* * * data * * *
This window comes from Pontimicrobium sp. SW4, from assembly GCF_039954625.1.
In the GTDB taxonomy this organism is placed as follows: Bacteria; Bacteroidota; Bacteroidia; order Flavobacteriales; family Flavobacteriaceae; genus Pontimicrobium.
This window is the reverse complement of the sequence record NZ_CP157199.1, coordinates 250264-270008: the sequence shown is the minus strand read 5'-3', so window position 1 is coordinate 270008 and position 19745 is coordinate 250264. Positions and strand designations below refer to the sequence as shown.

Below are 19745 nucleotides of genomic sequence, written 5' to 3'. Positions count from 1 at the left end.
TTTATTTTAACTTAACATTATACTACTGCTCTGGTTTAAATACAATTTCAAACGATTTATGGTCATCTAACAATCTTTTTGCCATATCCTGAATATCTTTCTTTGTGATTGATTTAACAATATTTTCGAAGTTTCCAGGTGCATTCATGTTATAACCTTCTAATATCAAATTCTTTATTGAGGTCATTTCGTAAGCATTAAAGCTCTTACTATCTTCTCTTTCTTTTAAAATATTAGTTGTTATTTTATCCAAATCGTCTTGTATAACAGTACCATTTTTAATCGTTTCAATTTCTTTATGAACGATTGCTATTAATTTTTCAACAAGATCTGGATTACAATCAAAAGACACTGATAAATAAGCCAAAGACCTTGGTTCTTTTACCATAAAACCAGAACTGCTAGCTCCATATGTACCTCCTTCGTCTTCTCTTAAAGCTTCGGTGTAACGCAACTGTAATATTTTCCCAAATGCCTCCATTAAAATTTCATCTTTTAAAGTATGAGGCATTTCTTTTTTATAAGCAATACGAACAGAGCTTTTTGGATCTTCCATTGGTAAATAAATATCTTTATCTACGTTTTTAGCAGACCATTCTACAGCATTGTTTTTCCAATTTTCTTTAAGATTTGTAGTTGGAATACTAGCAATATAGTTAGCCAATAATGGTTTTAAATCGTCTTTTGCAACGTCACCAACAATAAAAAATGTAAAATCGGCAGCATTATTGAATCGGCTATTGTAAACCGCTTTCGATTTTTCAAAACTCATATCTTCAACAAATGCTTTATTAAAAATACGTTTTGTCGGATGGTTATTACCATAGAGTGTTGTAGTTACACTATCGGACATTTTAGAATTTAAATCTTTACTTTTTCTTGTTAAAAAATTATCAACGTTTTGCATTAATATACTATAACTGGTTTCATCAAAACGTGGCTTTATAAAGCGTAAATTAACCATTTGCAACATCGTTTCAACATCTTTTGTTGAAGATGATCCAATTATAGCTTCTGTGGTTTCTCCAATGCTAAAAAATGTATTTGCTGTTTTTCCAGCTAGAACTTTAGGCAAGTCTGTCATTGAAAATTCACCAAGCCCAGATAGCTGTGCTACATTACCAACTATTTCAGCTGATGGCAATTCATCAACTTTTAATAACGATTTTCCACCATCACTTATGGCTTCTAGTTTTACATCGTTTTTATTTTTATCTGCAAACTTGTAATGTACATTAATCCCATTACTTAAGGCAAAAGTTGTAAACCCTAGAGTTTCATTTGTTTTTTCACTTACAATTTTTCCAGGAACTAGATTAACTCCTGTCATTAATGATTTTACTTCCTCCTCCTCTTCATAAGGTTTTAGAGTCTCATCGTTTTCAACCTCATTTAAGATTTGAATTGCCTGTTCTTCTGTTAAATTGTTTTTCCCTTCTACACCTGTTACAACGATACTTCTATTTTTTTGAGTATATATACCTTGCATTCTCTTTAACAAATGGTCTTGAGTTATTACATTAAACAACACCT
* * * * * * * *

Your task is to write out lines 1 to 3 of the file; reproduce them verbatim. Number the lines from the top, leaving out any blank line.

This window comes from Pontimicrobium sp. SW4, from assembly GCF_039954625.1.
In the GTDB taxonomy this organism is placed as follows: Bacteria; Bacteroidota; Bacteroidia; order Flavobacteriales; family Flavobacteriaceae; genus Pontimicrobium.
This window is the reverse complement of the sequence record NZ_CP157199.1, coordinates 250264-270008: the sequence shown is the minus strand read 5'-3', so window position 1 is coordinate 270008 and position 19745 is coordinate 250264. Positions and strand designations below refer to the sequence as shown.